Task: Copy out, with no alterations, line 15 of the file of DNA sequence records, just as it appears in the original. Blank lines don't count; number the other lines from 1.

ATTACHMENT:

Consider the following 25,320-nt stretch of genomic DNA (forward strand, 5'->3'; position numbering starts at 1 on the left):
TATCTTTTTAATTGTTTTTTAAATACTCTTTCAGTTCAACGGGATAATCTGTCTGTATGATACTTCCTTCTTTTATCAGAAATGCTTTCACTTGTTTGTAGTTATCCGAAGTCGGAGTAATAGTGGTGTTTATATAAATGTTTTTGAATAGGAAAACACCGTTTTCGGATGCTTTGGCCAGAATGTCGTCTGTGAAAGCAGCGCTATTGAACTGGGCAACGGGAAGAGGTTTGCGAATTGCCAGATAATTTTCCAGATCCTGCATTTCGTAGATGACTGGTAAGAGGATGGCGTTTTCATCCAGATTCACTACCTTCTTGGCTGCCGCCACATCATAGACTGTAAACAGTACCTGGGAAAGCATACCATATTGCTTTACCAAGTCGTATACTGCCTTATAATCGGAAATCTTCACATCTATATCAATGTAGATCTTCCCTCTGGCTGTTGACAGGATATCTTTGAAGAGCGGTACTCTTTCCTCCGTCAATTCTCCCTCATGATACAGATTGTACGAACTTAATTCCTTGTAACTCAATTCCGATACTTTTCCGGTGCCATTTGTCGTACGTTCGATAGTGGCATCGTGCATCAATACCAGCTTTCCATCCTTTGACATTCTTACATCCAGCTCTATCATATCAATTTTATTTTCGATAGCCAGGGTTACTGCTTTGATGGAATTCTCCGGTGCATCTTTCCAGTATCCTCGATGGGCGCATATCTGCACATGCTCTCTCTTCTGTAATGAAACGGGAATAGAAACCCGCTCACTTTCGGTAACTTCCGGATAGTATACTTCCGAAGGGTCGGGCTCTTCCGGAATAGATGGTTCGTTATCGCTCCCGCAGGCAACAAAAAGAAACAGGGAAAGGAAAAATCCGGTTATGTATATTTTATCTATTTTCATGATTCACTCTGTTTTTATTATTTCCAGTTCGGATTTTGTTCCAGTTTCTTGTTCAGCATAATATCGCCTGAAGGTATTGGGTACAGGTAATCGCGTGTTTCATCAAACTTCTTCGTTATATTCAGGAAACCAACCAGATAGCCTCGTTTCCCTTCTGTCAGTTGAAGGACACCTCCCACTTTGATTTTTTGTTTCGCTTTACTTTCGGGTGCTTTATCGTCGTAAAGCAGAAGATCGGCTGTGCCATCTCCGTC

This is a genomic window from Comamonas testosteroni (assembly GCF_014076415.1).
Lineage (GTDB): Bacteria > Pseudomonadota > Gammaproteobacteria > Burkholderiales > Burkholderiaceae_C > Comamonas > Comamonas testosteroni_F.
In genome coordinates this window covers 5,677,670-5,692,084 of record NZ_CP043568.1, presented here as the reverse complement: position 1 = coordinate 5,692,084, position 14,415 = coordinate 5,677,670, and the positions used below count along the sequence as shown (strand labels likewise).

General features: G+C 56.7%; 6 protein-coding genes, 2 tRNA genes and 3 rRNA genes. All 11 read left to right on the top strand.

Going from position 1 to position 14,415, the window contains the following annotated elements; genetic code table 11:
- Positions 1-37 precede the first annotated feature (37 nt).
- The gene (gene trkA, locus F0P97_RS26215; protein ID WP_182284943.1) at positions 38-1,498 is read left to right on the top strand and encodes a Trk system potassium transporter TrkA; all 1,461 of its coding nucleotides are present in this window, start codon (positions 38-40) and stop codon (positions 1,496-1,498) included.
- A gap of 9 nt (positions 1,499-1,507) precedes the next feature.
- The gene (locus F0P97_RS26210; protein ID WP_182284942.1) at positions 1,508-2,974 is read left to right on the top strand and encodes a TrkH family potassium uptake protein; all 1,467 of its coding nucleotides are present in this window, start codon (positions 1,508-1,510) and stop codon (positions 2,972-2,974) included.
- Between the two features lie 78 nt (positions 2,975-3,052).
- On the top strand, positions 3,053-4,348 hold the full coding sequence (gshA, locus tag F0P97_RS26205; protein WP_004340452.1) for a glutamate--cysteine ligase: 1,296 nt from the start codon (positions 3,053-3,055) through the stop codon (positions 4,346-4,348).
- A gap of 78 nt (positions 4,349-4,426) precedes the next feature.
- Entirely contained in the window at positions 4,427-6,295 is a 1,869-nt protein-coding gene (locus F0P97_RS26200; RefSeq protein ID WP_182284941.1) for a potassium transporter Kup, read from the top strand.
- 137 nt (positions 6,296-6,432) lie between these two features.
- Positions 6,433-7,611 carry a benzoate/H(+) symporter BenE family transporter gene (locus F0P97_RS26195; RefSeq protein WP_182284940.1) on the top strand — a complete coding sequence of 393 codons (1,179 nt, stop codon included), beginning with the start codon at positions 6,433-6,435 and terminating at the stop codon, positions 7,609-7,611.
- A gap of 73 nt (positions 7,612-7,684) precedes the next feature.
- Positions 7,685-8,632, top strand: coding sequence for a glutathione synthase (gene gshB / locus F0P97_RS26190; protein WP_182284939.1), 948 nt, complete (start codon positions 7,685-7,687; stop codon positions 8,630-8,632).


- Entirely contained in the window at positions 4,427-6,295 is a 1,869-nt protein-coding gene (locus F0P97_RS26200; RefSeq protein ID WP_182284941.1) for a potassium transporter Kup, read from the top strand.